“As I’ve said many times, my family and I are extremely happy at Washington State and love living in Pullman,” Leach said.



USC wary of Washington State offense

hallidayBy Gary Klein

Los Angeles Times

LOS ANGELES — It’s been awhile, but USC will finally get a look at — and a test against — improved Washington State in a Pac-12 Conference opener Saturday at the Coliseum.

Because of Pac-12 scheduling rotations, USC is playing the Cougars for the first time in three years. And Washington State under pass-happy second-year Coach Mike Leach appears to be a different program than it was under former coach Paul Wulff.

In 2010, USC defeated the undermanned Cougars, 50-16, at Pullman, Wash.

“To be frank with you, we actually have a decent amount of Pac-12 talent,” quarterback Connor Halliday told reporters Monday. “That team in 2010, half those kids wouldn’t have started for a good high school team.

“We actually have some guys that can play at this level now.”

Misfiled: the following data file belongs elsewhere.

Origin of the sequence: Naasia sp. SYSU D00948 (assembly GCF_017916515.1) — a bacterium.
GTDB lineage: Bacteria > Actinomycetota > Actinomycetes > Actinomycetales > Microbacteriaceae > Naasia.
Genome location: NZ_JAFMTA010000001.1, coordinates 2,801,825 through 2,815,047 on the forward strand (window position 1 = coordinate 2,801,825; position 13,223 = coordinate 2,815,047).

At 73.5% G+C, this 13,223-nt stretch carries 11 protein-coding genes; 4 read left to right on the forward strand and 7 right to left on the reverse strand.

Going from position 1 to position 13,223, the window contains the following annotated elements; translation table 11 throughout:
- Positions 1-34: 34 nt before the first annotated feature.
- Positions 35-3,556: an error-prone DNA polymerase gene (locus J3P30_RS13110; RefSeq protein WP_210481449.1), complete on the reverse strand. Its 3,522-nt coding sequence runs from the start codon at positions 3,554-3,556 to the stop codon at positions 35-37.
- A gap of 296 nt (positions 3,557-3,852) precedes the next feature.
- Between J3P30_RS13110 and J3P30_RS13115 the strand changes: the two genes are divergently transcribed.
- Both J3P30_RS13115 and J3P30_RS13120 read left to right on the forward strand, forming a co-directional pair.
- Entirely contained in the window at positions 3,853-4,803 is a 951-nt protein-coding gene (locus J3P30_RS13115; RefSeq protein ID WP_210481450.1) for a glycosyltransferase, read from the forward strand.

Halliday, a fourth-year junior, completed 35 of 65 passes for 344 yards and a touchdown, with three interceptions, in Washington State’s 31-24 loss at Auburn on Saturday. The 6-foot-4, 190-pound Halliday was one attempt shy of matching the school record set by Drew Bledsoe against Montana in 1992.

Washington State generated 464 yards at Jordan-Hare Stadium.

“I thought they threw the ball awesome,” USC Coach Lane Kiffin said Sunday. “The quarterback … really was in rhythm.”

Kiffin also noted that Washington State’s offensive line played well “at a hard place to play against a good defensive line. So I’ve got a lot of concerns with how their offense looked.”

Last season, Washington State averaged 29 yards rushing per game, which ranked last among 120 major college teams. The Cougars also gave up a 4.75 sacks a game, worst in the nation.

Against Auburn, the Cougars rushed for 120 yards and gave up only two sacks.

Gabe Marks, a sophomore who played at Venice High, caught nine passes for 81 yards. Bobby Ratliff, a junior from Etiwanda High, caught three passes for 66 yards, including a touchdown.